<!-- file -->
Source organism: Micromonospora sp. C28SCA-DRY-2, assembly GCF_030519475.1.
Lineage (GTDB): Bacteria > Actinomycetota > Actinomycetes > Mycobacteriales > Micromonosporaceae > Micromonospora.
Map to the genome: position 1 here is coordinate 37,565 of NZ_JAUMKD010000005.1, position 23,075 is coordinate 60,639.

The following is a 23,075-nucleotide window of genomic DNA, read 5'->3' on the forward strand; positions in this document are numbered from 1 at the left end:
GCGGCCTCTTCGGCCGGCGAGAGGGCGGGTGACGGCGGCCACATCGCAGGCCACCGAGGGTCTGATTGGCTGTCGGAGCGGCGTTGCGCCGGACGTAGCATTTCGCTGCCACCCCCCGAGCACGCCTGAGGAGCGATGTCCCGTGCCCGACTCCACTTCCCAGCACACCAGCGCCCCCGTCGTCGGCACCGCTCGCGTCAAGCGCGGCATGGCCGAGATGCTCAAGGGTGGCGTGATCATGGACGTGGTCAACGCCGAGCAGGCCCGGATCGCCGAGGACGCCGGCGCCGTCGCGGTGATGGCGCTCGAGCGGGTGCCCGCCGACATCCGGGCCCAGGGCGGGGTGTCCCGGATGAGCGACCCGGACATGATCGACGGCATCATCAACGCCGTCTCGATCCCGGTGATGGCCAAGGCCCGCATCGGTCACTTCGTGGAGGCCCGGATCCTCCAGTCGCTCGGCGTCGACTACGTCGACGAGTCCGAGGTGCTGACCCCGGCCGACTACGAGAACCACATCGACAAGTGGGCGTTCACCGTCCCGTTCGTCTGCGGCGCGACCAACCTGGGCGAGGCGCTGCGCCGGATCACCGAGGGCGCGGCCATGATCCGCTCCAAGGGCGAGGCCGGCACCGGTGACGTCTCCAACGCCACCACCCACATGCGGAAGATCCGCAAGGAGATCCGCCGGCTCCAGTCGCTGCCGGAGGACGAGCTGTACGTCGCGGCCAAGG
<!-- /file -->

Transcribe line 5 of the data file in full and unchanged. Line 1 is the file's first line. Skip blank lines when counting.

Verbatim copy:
GCGGCCTCTTCGGCCGGCGAGAGGGCGGGTGACGGCGGCCACATCGCAGGCCACCGAGGGTCTGATTGGCTGTCGGAGCGGCGTTGCGCCGGACGTAGCATTTCGCTGCCACCCCCCGAGCACGCCTGAGGAGCGATGTCCCGTGCCCGACTCCACTTCCCAGCACACCAGCGCCCCCGTCGTCGGCACCGCTCGCGTCAAGCGCGGCATGGCCGAGATGCTCAAGGGTGGCGTGATCATGGACGTGGTCAACGCCGAGCAGGCCCGGATCGCCGAGGACGCCGGCGCCGTCGCGGTGATGGCGCTCGAGCGGGTGCCCGCCGACATCCGGGCCCAGGGCGGGGTGTCCCGGATGAGCGACCCGGACATGATCGACGGCATCATCAACGCCGTCTCGATCCCGGTGATGGCCAAGGCCCGCATCGGTCACTTCGTGGAGGCCCGGATCCTCCAGTCGCTCGGCGTCGACTACGTCGACGAGTCCGAGGTGCTGACCCCGGCCGACTACGAGAACCACATCGACAAGTGGGCGTTCACCGTCCCGTTCGTCTGCGGCGCGACCAACCTGGGCGAGGCGCTGCGCCGGATCACCGAGGGCGCGGCCATGATCCGCTCCAAGGGCGAGGCCGGCACCGGTGACGTCTCCAACGCCACCACCCACATGCGGAAGATCCGCAAGGAGATCCGCCGGCTCCAGTCGCTGCCGGAGGACGAGCTGTACGTCGCGGCCAAGG